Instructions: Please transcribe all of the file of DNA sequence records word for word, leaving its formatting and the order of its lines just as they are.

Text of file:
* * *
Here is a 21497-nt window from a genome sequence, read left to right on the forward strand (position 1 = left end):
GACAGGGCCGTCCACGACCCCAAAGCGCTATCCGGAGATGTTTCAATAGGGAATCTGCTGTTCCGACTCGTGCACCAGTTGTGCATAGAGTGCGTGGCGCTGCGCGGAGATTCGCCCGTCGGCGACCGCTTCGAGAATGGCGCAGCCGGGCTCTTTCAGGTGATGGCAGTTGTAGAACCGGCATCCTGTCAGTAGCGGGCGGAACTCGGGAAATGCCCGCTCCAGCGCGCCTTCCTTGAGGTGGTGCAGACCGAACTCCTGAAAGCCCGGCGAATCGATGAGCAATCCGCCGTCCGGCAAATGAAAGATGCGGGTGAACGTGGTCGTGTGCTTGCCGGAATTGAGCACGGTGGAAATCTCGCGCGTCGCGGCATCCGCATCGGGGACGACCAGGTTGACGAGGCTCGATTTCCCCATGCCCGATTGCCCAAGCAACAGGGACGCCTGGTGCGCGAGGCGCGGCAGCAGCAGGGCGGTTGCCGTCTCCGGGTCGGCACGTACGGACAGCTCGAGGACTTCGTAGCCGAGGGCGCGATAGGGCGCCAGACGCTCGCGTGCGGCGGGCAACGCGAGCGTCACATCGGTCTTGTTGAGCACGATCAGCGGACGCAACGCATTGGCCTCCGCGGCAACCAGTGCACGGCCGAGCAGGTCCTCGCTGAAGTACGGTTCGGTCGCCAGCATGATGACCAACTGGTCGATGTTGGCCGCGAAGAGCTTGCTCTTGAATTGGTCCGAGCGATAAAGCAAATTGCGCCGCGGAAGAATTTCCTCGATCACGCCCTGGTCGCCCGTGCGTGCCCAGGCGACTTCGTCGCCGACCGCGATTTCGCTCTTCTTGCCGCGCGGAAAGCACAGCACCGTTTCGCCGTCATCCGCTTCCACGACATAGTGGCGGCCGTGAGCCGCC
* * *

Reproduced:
Here is a 21497-nt window from a genome sequence, read left to right on the forward strand (position 1 = left end):
GACAGGGCCGTCCACGACCCCAAAGCGCTATCCGGAGATGTTTCAATAGGGAATCTGCTGTTCCGACTCGTGCACCAGTTGTGCATAGAGTGCGTGGCGCTGCGCGGAGATTCGCCCGTCGGCGACCGCTTCGAGAATGGCGCAGCCGGGCTCTTTCAGGTGATGGCAGTTGTAGAACCGGCATCCTGTCAGTAGCGGGCGGAACTCGGGAAATGCCCGCTCCAGCGCGCCTTCCTTGAGGTGGTGCAGACCGAACTCCTGAAAGCCCGGCGAATCGATGAGCAATCCGCCGTCCGGCAAATGAAAGATGCGGGTGAACGTGGTCGTGTGCTTGCCGGAATTGAGCACGGTGGAAATCTCGCGCGTCGCGGCATCCGCATCGGGGACGACCAGGTTGACGAGGCTCGATTTCCCCATGCCCGATTGCCCAAGCAACAGGGACGCCTGGTGCGCGAGGCGCGGCAGCAGCAGGGCGGTTGCCGTCTCCGGGTCGGCACGTACGGACAGCTCGAGGACTTCGTAGCCGAGGGCGCGATAGGGCGCCAGACGCTCGCGTGCGGCGGGCAACGCGAGCGTCACATCGGTCTTGTTGAGCACGATCAGCGGACGCAACGCATTGGCCTCCGCGGCAACCAGTGCACGGCCGAGCAGGTCCTCGCTGAAGTACGGTTCGGTCGCCAGCATGATGACCAACTGGTCGATGTTGGCCGCGAAGAGCTTGCTCTTGAATTGGTCCGAGCGATAAAGCAAATTGCGCCGCGGAAGAATTTCCTCGATCACGCCCTGGTCGCCCGTGCGTGCCCAGGCGACTTCGTCGCCGACCGCGATTTCGCTCTTCTTGCCGCGCGGAAAGCACAGCACCGTTTCGCCGTCATCCGCTTCCACGACATAGTGGCGGCCGTGAGCCGCC